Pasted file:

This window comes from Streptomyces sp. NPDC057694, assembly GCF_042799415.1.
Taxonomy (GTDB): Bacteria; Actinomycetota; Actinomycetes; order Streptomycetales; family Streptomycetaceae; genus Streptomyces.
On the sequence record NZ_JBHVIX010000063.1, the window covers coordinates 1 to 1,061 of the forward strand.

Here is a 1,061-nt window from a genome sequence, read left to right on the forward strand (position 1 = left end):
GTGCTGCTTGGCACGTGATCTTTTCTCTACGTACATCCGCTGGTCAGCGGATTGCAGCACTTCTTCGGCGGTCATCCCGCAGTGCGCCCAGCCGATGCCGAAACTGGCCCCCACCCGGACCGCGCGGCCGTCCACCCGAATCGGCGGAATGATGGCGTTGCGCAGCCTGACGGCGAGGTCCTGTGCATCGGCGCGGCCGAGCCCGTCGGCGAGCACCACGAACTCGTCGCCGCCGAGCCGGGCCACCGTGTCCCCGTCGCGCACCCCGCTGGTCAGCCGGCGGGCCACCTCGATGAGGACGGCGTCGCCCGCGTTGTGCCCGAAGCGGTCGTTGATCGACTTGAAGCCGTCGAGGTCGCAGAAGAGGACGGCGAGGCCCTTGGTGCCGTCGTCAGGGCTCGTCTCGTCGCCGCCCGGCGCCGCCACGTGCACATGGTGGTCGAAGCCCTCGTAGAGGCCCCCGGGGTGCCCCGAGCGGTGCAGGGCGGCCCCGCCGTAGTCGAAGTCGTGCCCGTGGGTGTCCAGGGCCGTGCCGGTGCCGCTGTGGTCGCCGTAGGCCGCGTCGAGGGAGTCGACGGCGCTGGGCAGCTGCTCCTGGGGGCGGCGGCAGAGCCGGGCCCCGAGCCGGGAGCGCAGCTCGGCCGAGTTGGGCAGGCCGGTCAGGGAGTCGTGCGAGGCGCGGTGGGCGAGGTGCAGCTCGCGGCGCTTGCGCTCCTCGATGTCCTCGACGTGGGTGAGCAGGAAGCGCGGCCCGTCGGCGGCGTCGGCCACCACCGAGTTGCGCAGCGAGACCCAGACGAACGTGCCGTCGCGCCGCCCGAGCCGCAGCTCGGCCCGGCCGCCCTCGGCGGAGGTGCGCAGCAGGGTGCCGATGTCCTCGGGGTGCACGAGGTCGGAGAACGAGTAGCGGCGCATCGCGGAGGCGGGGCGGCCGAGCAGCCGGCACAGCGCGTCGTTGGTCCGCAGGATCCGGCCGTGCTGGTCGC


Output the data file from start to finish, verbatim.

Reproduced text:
This window comes from Streptomyces sp. NPDC057694, assembly GCF_042799415.1.
Taxonomy (GTDB): Bacteria; Actinomycetota; Actinomycetes; order Streptomycetales; family Streptomycetaceae; genus Streptomyces.
On the sequence record NZ_JBHVIX010000063.1, the window covers coordinates 1 to 1,061 of the forward strand.

Here is a 1,061-nt window from a genome sequence, read left to right on the forward strand (position 1 = left end):
GTGCTGCTTGGCACGTGATCTTTTCTCTACGTACATCCGCTGGTCAGCGGATTGCAGCACTTCTTCGGCGGTCATCCCGCAGTGCGCCCAGCCGATGCCGAAACTGGCCCCCACCCGGACCGCGCGGCCGTCCACCCGAATCGGCGGAATGATGGCGTTGCGCAGCCTGACGGCGAGGTCCTGTGCATCGGCGCGGCCGAGCCCGTCGGCGAGCACCACGAACTCGTCGCCGCCGAGCCGGGCCACCGTGTCCCCGTCGCGCACCCCGCTGGTCAGCCGGCGGGCCACCTCGATGAGGACGGCGTCGCCCGCGTTGTGCCCGAAGCGGTCGTTGATCGACTTGAAGCCGTCGAGGTCGCAGAAGAGGACGGCGAGGCCCTTGGTGCCGTCGTCAGGGCTCGTCTCGTCGCCGCCCGGCGCCGCCACGTGCACATGGTGGTCGAAGCCCTCGTAGAGGCCCCCGGGGTGCCCCGAGCGGTGCAGGGCGGCCCCGCCGTAGTCGAAGTCGTGCCCGTGGGTGTCCAGGGCCGTGCCGGTGCCGCTGTGGTCGCCGTAGGCCGCGTCGAGGGAGTCGACGGCGCTGGGCAGCTGCTCCTGGGGGCGGCGGCAGAGCCGGGCCCCGAGCCGGGAGCGCAGCTCGGCCGAGTTGGGCAGGCCGGTCAGGGAGTCGTGCGAGGCGCGGTGGGCGAGGTGCAGCTCGCGGCGCTTGCGCTCCTCGATGTCCTCGACGTGGGTGAGCAGGAAGCGCGGCCCGTCGGCGGCGTCGGCCACCACCGAGTTGCGCAGCGAGACCCAGACGAACGTGCCGTCGCGCCGCCCGAGCCGCAGCTCGGCCCGGCCGCCCTCGGCGGAGGTGCGCAGCAGGGTGCCGATGTCCTCGGGGTGCACGAGGTCGGAGAACGAGTAGCGGCGCATCGCGGAGGCGGGGCGGCCGAGCAGCCGGCACAGCGCGTCGTTGGTCCGCAGGATCCGGCCGTGCTGGTCGC